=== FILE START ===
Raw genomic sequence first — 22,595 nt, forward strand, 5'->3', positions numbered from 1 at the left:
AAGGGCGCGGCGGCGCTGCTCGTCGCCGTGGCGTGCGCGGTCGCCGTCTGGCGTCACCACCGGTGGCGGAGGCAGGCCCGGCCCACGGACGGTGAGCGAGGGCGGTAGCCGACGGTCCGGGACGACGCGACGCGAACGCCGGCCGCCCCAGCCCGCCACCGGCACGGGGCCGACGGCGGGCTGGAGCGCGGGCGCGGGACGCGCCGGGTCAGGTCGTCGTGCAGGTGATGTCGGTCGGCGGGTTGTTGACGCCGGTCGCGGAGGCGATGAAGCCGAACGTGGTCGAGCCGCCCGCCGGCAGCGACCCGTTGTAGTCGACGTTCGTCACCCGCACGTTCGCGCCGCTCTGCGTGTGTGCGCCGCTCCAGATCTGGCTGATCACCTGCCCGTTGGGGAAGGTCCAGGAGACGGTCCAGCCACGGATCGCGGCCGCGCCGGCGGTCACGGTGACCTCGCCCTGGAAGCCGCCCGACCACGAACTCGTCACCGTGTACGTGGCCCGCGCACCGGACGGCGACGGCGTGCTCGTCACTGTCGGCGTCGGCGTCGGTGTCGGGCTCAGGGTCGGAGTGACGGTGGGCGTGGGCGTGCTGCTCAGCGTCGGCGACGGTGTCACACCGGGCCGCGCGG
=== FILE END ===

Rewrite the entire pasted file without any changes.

Raw genomic sequence first — 22,595 nt, forward strand, 5'->3', positions numbered from 1 at the left:
AAGGGCGCGGCGGCGCTGCTCGTCGCCGTGGCGTGCGCGGTCGCCGTCTGGCGTCACCACCGGTGGCGGAGGCAGGCCCGGCCCACGGACGGTGAGCGAGGGCGGTAGCCGACGGTCCGGGACGACGCGACGCGAACGCCGGCCGCCCCAGCCCGCCACCGGCACGGGGCCGACGGCGGGCTGGAGCGCGGGCGCGGGACGCGCCGGGTCAGGTCGTCGTGCAGGTGATGTCGGTCGGCGGGTTGTTGACGCCGGTCGCGGAGGCGATGAAGCCGAACGTGGTCGAGCCGCCCGCCGGCAGCGACCCGTTGTAGTCGACGTTCGTCACCCGCACGTTCGCGCCGCTCTGCGTGTGTGCGCCGCTCCAGATCTGGCTGATCACCTGCCCGTTGGGGAAGGTCCAGGAGACGGTCCAGCCACGGATCGCGGCCGCGCCGGCGGTCACGGTGACCTCGCCCTGGAAGCCGCCCGACCACGAACTCGTCACCGTGTACGTGGCCCGCGCACCGGACGGCGACGGCGTGCTCGTCACTGTCGGCGTCGGCGTCGGTGTCGGGCTCAGGGTCGGAGTGACGGTGGGCGTGGGCGTGCTGCTCAGCGTCGGCGACGGTGTCACACCGGGCCGCGCGG